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Thursday, March 30, 2023

Nielsen: ‘We Have Done Everything We Can Within Executive Branch to Support Our Borders’

Homeland Security Secretary Kirstjen Nielsen called on Congress to act on immigration reform, telling an audience at the U.S. Capitol that President Trump signing an executive order suspending family separation at the U.S.-Mexico border meets a humanitarian need.

The House last week rejected one comprehensive Republican immigration proposal and tabled another bill that would provide $25 billion for the president’s border wall through 2022 as well as end family separations.

“Obviously, we are all focused in recent weeks on unaccompanied children and others who congregate across,” Nielsen said at the Capitol Hill National Security Forum at the U.S. Capitol on Thursday. “Unfortunately, our loopholes encourage that behavior, and I want to be very clear here: Of the 12,000 UAC’s [Unaccompanied Alien Children] that are currently housed in HHS facilities, 10,000 are unaccompanied, which means 10,000 of those kids were sent here without a parent, without a legal guardian in the hands of smugglers, in the hands of traffickers.”

On Wednesday, Trump signed an executive order halting the separation of undocumented immigrants from their children at the border once an arrest is made, a course of action put into practice this year under the Justice Department’s zero-tolerance policy that prosecutes all illegal crossings. The children are currently kept in supervised shelters for up to 57 days from Texas to New York; critics say the Texas processing facilities have kept children in cages.

Nielsen and the Justice Department help draft the document executive order at the White House. The previous evening, Nielsen was faced by protesters while having dinner at a Mexican restaurant in Washington. A video clip of the encounter later went viral on social media.

“How can you enjoy a Mexican dinner as you’re deporting and imprisoning tens of thousands of people who come here seeking asylum in the United States?” a protester asked Nielsen.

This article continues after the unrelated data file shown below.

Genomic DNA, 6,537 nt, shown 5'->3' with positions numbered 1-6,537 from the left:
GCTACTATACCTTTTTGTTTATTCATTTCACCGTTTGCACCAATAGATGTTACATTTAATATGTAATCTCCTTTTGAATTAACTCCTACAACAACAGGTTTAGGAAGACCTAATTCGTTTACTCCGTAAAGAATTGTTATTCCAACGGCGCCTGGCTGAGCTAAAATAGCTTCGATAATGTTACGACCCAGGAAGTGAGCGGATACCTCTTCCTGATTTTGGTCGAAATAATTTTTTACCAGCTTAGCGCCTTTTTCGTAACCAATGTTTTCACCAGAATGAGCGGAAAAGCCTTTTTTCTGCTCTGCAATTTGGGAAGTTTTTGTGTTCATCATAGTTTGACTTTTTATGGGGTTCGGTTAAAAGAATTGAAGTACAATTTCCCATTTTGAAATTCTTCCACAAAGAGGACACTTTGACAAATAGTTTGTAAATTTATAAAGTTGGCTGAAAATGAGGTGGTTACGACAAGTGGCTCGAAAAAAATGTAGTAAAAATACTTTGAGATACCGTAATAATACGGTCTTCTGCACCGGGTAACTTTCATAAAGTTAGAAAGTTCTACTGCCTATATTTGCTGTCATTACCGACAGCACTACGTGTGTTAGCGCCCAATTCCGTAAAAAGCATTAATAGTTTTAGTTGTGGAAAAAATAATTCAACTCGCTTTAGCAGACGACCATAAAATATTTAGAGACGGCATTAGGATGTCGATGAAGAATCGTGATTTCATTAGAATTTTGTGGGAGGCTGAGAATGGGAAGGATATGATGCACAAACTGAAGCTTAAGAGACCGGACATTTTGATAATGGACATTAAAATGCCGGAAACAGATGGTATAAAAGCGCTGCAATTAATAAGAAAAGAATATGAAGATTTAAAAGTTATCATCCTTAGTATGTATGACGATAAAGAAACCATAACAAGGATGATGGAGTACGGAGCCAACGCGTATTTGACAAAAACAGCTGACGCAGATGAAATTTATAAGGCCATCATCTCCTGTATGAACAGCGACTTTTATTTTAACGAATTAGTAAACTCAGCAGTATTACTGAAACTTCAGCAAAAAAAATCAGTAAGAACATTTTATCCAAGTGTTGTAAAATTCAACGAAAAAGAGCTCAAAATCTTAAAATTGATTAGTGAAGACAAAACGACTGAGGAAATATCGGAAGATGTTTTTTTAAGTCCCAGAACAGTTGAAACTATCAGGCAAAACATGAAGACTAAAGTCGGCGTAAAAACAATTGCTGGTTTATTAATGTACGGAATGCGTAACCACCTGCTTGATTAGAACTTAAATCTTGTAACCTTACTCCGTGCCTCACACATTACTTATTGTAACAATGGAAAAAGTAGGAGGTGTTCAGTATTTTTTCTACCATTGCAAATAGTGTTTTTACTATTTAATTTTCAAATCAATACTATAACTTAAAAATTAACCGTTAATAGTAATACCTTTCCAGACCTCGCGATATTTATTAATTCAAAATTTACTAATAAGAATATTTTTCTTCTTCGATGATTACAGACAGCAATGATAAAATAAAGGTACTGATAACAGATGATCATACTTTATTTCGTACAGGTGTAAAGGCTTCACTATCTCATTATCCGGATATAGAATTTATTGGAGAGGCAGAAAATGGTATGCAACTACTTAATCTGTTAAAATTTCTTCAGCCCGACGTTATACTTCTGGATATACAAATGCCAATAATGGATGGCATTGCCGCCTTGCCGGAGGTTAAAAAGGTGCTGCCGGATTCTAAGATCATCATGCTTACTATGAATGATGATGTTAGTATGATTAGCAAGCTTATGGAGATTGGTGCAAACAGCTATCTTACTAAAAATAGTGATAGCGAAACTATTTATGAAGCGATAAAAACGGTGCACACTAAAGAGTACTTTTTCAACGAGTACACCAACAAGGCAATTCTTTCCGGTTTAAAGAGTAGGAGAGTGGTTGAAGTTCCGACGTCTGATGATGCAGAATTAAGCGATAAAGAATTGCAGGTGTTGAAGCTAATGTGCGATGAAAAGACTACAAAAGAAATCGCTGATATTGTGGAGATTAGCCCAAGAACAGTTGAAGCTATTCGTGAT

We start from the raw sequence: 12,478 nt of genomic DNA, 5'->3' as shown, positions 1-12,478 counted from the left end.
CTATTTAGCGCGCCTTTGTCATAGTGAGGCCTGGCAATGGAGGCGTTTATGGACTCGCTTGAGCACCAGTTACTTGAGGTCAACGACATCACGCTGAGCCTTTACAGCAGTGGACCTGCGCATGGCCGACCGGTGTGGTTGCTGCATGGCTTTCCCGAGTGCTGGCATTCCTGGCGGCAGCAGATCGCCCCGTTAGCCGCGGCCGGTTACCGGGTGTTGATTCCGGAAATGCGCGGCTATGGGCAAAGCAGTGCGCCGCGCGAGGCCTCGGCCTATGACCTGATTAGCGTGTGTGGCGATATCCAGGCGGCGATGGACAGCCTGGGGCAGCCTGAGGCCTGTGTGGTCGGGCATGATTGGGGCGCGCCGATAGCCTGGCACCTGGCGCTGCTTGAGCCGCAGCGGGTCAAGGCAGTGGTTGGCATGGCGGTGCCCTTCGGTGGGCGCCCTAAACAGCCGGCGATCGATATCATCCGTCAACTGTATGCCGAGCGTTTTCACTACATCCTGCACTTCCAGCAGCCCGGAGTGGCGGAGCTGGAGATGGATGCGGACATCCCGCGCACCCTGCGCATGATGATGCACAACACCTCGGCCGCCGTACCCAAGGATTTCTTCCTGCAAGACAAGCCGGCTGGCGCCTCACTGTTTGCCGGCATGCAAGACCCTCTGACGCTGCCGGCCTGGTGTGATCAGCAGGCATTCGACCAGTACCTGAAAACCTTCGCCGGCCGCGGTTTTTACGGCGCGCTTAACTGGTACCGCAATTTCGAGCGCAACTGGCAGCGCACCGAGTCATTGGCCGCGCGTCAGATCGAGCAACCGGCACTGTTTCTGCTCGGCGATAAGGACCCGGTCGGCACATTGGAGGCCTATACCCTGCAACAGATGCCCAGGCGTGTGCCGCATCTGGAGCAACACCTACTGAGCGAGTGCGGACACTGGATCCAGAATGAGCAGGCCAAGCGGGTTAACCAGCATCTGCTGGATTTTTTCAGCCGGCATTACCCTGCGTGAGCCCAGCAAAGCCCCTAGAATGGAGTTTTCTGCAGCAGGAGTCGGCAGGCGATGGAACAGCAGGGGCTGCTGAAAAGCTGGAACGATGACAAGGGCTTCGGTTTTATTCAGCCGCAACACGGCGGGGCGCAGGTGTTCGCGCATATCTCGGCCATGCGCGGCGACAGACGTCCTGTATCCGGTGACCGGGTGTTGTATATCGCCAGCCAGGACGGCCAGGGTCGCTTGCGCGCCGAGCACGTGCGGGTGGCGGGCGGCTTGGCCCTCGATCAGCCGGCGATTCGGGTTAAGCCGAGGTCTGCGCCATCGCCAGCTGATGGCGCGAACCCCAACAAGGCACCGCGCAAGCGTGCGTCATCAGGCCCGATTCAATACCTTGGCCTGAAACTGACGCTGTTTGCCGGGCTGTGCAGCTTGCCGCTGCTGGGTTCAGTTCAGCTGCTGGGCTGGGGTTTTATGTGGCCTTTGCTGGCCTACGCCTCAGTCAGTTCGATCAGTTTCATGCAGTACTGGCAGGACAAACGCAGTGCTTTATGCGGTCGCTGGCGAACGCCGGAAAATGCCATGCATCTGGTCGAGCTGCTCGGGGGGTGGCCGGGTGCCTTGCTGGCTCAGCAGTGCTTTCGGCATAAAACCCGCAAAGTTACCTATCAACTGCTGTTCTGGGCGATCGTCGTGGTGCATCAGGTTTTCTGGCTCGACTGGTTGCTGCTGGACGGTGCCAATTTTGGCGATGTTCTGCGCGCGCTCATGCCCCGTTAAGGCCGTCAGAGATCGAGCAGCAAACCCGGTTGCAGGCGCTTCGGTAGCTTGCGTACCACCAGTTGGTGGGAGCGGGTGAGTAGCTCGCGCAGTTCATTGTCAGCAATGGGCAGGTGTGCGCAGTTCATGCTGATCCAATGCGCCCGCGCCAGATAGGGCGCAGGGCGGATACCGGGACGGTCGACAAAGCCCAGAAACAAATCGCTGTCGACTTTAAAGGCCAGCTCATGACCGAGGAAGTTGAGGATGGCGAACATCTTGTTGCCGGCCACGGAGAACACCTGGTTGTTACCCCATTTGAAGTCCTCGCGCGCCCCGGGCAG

“We have done everything we can do within the executive branch to support our borders, uphold our ideals,” Nielsen said at the Thursday forum. “This is a very difficult and complex issue, as you know. It’s one that presidents have struggled with it for decades, it’s one that Congress has struggled with for decades. What the president did yesterday was to try to make clear that what we don’t need to do as Americans is pit the enforcement of law against our humanitarian ideals. We need to do both at the same time.

“So, what [Trump] tried to do enables us to do that until Congress acts,” she added. “And I want to be very clear on this: Congress has the responsibility and the authority to make the law of the land and to fix the immigration system.”

As of March, illegal immigrants arrested trying to cross the border increased more than 203 percent over last year, while the immigration case backlog has ballooned to 684,000 cases due to the number of cases and the number of immigration judges. Additionally, the number of unaccompanied alien children encountered has increased by more than 800 percent and the number of families encountered has increased more than 680 percent.

House Homeland Security Committee Chairman Michael McCaul (R-Texas) spoke onstage with Nielsen, and said that DHS faces legal loopholes that favor drug cartels and smugglers.

“When I talk about the border, I talk about about it as a national security issue, not just an immigration issue,” he said.

In April, U.S. Customs and Border Protection Commissioner Kevin K. McAleenan testified to the committee that 40 percent of illegal immigrants are now kids and families, but did not specify family separations in his description of the detention process.

“For a member of a family unit, they are picked up by [Immigration and Customs Enforcement],” McAleenan said. “They are turned over to ICE; ICE takes them over to a family residential facility where they are processed and detained, generally for less than 20 days. That’s the expected standard due to court decisions in the 9th Circuit. They are then released pending a court hearing, which could happen many years out.”

James Cullum
Multimedia journalist James Cullum has reported for over a decade to newspapers, magazines and websites in the D.C. metro area. He excels at finding order in chaotic environments, from slave liberations in South Sudan to the halls of the power in Washington, D.C.

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